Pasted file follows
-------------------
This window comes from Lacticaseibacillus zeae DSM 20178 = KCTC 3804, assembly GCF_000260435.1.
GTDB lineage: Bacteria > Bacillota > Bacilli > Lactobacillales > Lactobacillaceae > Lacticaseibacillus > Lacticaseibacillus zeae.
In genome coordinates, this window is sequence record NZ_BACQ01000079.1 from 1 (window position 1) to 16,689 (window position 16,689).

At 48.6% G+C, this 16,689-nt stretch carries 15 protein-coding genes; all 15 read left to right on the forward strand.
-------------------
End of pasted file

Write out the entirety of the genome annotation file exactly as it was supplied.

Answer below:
This window comes from Lacticaseibacillus zeae DSM 20178 = KCTC 3804, assembly GCF_000260435.1.
GTDB lineage: Bacteria > Bacillota > Bacilli > Lactobacillales > Lactobacillaceae > Lacticaseibacillus > Lacticaseibacillus zeae.
In genome coordinates, this window is sequence record NZ_BACQ01000079.1 from 1 (window position 1) to 16,689 (window position 16,689).

At 48.6% G+C, this 16,689-nt stretch carries 15 protein-coding genes; all 15 read left to right on the forward strand.